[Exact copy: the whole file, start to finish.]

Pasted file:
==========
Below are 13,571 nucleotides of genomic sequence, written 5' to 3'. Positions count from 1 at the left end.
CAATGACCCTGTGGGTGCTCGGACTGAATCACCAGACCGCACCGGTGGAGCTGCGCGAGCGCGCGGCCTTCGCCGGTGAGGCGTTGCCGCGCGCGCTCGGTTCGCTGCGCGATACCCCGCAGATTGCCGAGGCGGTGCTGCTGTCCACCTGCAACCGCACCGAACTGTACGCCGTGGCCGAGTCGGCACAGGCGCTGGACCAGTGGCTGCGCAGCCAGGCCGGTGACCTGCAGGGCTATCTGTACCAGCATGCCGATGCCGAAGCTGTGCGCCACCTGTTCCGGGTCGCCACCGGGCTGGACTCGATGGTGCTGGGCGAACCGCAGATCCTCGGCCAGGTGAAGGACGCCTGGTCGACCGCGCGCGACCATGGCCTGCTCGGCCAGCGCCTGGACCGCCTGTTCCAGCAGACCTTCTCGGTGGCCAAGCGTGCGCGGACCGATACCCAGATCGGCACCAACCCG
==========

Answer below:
Below are 13,571 nucleotides of genomic sequence, written 5' to 3'. Positions count from 1 at the left end.
CAATGACCCTGTGGGTGCTCGGACTGAATCACCAGACCGCACCGGTGGAGCTGCGCGAGCGCGCGGCCTTCGCCGGTGAGGCGTTGCCGCGCGCGCTCGGTTCGCTGCGCGATACCCCGCAGATTGCCGAGGCGGTGCTGCTGTCCACCTGCAACCGCACCGAACTGTACGCCGTGGCCGAGTCGGCACAGGCGCTGGACCAGTGGCTGCGCAGCCAGGCCGGTGACCTGCAGGGCTATCTGTACCAGCATGCCGATGCCGAAGCTGTGCGCCACCTGTTCCGGGTCGCCACCGGGCTGGACTCGATGGTGCTGGGCGAACCGCAGATCCTCGGCCAGGTGAAGGACGCCTGGTCGACCGCGCGCGACCATGGCCTGCTCGGCCAGCGCCTGGACCGCCTGTTCCAGCAGACCTTCTCGGTGGCCAAGCGTGCGCGGACCGATACCCAGATCGGCACCAACCCG